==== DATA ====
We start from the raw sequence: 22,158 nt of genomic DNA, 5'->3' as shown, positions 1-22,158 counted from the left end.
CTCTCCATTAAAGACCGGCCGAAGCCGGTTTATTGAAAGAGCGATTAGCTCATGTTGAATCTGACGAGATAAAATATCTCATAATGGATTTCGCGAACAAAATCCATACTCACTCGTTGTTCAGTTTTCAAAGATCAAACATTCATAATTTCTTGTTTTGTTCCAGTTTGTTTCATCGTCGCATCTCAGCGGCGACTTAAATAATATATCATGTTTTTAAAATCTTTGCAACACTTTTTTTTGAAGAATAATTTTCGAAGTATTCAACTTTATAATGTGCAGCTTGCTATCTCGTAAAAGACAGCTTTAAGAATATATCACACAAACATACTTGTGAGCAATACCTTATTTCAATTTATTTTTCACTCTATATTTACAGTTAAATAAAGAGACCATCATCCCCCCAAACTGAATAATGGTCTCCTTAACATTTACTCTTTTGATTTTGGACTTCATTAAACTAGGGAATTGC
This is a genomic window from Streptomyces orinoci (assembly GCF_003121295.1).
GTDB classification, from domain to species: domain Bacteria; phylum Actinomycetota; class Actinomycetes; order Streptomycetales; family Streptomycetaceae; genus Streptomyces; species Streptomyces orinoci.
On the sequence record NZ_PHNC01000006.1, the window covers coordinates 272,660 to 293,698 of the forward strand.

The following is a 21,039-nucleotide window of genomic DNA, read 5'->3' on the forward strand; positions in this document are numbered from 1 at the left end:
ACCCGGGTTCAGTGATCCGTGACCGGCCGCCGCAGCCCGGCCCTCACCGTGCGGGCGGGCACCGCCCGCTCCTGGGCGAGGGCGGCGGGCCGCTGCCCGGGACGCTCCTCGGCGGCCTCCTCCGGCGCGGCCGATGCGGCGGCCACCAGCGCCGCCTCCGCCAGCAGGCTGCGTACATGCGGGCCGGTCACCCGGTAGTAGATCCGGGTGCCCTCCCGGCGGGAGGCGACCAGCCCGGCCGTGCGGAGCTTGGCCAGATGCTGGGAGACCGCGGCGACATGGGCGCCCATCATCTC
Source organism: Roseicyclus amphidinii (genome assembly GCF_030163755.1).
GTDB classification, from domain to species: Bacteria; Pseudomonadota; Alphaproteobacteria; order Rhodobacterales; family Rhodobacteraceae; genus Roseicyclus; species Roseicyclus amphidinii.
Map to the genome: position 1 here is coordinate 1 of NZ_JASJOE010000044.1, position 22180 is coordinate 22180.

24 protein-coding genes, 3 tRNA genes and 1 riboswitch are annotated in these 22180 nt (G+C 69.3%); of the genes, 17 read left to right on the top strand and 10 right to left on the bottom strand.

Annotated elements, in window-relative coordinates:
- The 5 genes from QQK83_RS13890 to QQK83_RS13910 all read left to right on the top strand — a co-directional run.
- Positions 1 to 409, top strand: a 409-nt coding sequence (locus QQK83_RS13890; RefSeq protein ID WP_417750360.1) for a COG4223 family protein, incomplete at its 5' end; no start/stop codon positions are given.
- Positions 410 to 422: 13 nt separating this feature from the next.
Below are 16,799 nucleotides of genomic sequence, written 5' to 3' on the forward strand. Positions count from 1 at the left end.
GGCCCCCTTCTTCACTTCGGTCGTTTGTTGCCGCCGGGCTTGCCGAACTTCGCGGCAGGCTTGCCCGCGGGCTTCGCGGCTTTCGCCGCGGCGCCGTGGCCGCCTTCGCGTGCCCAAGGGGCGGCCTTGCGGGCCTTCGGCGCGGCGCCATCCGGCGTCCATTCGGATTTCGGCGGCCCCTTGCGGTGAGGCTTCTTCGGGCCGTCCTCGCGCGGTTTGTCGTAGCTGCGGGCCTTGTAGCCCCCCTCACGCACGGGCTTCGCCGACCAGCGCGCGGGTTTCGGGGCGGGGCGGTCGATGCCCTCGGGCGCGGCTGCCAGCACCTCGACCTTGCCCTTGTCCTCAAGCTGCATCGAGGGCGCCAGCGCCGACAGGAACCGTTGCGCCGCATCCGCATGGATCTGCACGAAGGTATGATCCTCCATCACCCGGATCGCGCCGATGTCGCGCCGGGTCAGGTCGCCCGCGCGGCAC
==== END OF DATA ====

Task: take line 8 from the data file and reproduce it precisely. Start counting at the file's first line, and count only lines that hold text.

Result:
Source organism: Roseicyclus amphidinii (genome assembly GCF_030163755.1).